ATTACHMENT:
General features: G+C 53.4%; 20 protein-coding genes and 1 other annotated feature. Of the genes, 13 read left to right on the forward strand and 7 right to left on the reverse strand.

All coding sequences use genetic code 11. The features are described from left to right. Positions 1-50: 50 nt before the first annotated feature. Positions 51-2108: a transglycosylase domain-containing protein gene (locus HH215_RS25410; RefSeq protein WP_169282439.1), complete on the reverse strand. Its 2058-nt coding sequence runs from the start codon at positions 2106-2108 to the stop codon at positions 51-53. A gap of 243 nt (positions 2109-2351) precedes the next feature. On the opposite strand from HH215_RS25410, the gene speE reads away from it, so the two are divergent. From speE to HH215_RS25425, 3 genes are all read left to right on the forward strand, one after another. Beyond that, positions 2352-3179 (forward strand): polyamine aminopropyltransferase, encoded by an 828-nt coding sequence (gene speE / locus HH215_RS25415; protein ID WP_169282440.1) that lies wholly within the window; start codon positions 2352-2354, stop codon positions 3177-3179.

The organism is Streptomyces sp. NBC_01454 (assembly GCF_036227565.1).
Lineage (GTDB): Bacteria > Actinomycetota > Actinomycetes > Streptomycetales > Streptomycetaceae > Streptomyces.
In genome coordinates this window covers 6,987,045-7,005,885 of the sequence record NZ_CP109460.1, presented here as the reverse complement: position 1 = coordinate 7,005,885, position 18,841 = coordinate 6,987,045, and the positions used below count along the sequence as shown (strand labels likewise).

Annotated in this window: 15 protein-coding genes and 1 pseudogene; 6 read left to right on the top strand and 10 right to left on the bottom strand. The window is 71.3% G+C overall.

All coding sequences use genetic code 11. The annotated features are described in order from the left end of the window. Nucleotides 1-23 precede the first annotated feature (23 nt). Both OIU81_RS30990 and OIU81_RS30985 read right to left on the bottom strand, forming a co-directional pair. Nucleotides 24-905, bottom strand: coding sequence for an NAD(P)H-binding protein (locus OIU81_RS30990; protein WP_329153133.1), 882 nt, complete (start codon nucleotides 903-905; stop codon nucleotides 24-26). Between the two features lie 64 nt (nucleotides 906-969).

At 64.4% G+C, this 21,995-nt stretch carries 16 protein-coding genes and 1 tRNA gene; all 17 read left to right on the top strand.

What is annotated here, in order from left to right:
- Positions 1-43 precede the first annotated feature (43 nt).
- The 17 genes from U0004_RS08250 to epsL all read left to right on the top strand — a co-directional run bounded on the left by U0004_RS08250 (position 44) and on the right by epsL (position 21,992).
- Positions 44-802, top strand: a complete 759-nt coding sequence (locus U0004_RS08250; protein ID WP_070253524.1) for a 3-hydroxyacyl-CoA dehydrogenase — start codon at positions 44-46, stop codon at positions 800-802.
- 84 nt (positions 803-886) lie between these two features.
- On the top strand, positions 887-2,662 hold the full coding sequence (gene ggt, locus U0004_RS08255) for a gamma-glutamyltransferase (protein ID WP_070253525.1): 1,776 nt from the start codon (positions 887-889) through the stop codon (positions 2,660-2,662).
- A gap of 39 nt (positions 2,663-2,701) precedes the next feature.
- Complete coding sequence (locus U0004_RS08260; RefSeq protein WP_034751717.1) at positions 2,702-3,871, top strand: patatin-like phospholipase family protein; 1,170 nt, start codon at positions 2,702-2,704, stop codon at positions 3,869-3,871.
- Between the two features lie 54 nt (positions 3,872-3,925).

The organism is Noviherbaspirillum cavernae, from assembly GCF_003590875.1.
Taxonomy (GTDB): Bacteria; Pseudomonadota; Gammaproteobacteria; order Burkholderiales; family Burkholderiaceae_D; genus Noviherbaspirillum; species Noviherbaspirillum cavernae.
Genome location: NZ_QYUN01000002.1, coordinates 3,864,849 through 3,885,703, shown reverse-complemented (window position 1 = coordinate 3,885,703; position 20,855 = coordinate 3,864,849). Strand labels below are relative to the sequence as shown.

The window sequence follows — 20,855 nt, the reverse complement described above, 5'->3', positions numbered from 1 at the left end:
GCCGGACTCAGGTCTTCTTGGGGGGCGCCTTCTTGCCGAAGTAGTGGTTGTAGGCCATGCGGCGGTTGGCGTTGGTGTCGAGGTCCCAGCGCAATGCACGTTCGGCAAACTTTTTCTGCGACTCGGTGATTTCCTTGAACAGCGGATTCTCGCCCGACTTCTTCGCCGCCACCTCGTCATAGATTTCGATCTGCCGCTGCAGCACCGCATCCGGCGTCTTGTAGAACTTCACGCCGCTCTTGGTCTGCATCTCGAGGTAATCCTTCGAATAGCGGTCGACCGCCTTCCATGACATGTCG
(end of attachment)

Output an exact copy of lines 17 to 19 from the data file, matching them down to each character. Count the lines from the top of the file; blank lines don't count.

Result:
- Between the two features lie 54 nt (positions 3,872-3,925).

The organism is Noviherbaspirillum cavernae, from assembly GCF_003590875.1.
Taxonomy (GTDB): Bacteria; Pseudomonadota; Gammaproteobacteria; order Burkholderiales; family Burkholderiaceae_D; genus Noviherbaspirillum; species Noviherbaspirillum cavernae.